Platts/McGraw-Hill, August 2008
The burgeoning wave energy sector, which has endured ups and downs in recent years through initial testing of devices and uncertain government support, has recently set sail with new projects that have brought the industry to the brink of commercial development.
Portugal has established its role as a pioneer in wave energy development. Through the Aguçadoura project off the coast of northern Portugal, for instance, Enersis and its technology partner Scottish company Pelamis Wave Power (PWP) completed initial deployment of a 750-kW PWP wave-power unit, in August 2008, that generated electricity for the Portuguese grid, a source familiar with the initiative told Platts. The unit initially encountered difficulties with buoyancy, but these problems were solved, the source noted.
Though the system did not reach peak generation, it produced “hundreds of kilowatts,” he said, adding that it has since been disconnected to prove it can be returned to harbor for inspection of the component parts. “Everything is in very good order,” the source added. The Aguçadoura project partners are looking to have three 750-kW machines ready by September 2008. The goal is to have 30 machines deployed within a few years exceeding 20 MW – a venture that could expand “up to 500 MW,” the source said.
The Portuguese government is supporting the project by a feed-in tariff provided specifically for marine energy of about €0.23/kWh (US36¢/kWh), according to PWP’s Web site.
Portugal has established its role as a pioneer in wave energy development, with national institute Instituto Superior Técnico studying the technology since 1977. It boasts a 250-350-kilometer (150-220 mile) stretch of coast deemed suitable for wave-energy exploitation.
Other companies are looking to join the rush in Portugal for wave power, as developers Tecdragon, EDP and Eneólica take major steps in experimental development.
Additionally, Portuguese steel construction giant Martifer has created a joint marine-energy venture with Scottish Briggs, while Generg conducts research and planning for a wave energy plant.
EDP, Portugal’s largest power utility, is in the final stages of talks to install wave energy demonstration projects in Portugal. This deployment would follow the company’s participation in a review of more than 50 offshore wave energy technologies. Final site selection has begun on one EDP project known as the Breakwave, a system financed with €2 million ($3.1 million) of European Union funds that uses oscillating water column technology.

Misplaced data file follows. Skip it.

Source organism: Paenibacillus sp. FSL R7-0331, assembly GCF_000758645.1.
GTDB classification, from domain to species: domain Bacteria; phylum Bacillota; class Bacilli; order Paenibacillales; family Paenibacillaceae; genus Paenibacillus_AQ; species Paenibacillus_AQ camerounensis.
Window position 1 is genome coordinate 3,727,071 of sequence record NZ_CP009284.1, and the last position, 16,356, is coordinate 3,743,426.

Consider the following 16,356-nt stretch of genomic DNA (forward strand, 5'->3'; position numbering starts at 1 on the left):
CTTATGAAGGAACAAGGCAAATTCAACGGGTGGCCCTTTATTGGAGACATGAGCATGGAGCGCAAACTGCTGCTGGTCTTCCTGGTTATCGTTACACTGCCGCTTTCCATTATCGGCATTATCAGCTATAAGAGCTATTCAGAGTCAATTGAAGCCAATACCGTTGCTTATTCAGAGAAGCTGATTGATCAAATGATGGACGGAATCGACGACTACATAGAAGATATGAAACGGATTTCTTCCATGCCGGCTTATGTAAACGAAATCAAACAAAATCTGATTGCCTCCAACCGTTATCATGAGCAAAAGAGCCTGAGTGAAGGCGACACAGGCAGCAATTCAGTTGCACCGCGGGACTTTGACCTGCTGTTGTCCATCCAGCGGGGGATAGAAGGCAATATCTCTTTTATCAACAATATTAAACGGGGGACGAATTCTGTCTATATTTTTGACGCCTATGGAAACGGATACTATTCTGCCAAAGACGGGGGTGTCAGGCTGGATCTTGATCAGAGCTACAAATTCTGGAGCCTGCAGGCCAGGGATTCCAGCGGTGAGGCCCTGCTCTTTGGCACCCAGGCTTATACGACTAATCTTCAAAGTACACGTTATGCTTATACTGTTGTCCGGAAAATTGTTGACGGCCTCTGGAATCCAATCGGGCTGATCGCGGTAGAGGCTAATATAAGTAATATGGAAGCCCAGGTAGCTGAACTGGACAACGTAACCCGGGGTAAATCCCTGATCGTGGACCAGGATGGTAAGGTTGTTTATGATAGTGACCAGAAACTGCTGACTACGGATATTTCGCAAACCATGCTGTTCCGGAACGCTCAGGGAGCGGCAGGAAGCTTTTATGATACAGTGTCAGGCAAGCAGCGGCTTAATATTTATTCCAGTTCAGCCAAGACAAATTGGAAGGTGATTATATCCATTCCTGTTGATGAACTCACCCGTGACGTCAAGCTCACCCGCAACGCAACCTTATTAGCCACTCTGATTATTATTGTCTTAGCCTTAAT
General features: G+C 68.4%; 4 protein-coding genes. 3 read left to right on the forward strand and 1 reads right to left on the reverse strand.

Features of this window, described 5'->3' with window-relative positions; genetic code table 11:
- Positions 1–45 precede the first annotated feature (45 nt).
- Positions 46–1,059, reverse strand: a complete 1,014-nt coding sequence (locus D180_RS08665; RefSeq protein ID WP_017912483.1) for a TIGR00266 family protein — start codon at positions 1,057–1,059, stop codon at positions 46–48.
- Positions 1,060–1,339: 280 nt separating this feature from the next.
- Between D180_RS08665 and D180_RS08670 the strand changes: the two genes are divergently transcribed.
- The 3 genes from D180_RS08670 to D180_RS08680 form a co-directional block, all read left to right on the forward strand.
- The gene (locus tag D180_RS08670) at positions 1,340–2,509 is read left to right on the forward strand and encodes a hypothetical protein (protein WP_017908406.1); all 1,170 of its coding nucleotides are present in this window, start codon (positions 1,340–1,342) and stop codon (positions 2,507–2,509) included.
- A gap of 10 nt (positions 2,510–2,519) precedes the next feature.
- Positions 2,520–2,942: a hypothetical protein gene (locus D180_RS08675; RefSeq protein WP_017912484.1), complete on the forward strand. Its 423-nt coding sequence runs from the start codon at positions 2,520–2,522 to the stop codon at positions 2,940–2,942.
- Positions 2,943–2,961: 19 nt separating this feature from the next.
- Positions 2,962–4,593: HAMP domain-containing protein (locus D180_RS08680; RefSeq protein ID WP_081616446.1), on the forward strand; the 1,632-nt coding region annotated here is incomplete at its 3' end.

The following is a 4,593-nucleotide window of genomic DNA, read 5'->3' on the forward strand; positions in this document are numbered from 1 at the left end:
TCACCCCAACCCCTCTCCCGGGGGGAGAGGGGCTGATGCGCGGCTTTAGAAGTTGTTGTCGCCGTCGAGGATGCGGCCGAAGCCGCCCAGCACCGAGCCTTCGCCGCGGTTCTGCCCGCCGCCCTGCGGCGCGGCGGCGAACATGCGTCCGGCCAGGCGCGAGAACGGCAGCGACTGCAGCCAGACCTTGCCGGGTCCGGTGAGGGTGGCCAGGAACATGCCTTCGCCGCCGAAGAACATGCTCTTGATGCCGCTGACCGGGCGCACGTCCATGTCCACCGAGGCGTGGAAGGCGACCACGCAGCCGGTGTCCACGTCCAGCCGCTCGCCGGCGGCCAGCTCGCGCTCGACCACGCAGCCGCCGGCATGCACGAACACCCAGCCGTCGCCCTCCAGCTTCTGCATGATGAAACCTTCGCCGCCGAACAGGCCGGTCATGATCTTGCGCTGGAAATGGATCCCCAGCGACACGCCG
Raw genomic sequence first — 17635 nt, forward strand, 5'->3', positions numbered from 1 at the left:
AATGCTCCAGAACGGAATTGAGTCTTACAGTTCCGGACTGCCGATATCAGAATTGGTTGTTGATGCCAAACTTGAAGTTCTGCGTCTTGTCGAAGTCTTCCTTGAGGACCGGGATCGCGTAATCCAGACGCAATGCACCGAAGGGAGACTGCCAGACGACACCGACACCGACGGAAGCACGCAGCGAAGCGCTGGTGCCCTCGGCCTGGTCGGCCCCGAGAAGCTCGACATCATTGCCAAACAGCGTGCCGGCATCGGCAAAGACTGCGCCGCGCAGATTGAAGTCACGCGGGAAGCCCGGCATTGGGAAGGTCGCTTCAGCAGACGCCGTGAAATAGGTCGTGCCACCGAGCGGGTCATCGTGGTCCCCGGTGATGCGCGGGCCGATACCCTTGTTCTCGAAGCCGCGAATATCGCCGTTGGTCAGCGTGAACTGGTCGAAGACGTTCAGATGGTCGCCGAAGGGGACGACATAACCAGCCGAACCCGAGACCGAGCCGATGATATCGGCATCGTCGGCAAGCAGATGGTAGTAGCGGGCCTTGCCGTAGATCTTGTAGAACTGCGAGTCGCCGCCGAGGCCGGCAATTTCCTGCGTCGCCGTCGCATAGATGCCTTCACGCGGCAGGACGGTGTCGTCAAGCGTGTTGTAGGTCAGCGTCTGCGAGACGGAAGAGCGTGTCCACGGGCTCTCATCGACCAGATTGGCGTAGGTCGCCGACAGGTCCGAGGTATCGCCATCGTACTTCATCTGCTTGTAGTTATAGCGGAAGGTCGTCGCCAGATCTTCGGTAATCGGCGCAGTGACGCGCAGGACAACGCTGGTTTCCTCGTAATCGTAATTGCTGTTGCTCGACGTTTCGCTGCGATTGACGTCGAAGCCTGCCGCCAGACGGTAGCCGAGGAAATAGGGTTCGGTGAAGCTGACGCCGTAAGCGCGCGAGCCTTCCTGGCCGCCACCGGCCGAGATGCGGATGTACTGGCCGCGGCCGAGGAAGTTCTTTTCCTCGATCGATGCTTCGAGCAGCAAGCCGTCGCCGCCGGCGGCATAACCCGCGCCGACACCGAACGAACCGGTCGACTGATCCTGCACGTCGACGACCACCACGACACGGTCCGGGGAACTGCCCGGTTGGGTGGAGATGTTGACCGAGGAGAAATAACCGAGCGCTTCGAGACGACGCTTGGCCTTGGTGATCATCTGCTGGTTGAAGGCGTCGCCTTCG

More advanced is Tecdragon, which aims to install in Portugal’s São Pedro de Moel pilot zone the first world’s 7-MW wave-energy plant. “Until now the start of installation was not possible due to adverse meteorological conditions,” explained Tecdragon Manager Borges da Cunha. The system would be based on Wave Dragon technology, which the company describes as a “floating, slack-moored energy converter” that meshes current offshore and hydropower turbine technology. Wave Dragon, the company said, is the only wave energy converter being developed that can be freely scaled up.
António Sarmento, director of Portugal’s Wave Energy Center, said that over the next 30 years Portugal could invest €5 billion ($7.8 billion) to install up to 5 GW of wave energy capacity along its western coast and along the coasts of its Madeira and Azores islands.
Another EU member is jockeying with Portugal to become the world leader in wave energy deployment – and to reap the anticipated benefits in new jobs and export earnings that the emerging marine energy industry is expected to generate.
The UK wave power sector moved ahead on July 30 when Jim Mather, minister of enterprise and energy for the Scottish regional government, commissioned a 100-kw Wavegen turbine. Scotland offers developers some of the world’s best wave-power levels.
The 100-kW turbine is “a major step forward,” the Scottish government said, for the Siadar Wave Energy Project, which is being developed by Npower Renewables, RWE Innogy’s UK operating company, on the Scottish isle of Lewis. Npower Renewables submitted planning applications in April for SWEP, which would generate up to 4 MW using 40 Wavegen 100-kW turbines.
If the Scottish government approves the plans, construction could start as early as 2009 and would take an estimated 18 months to complete.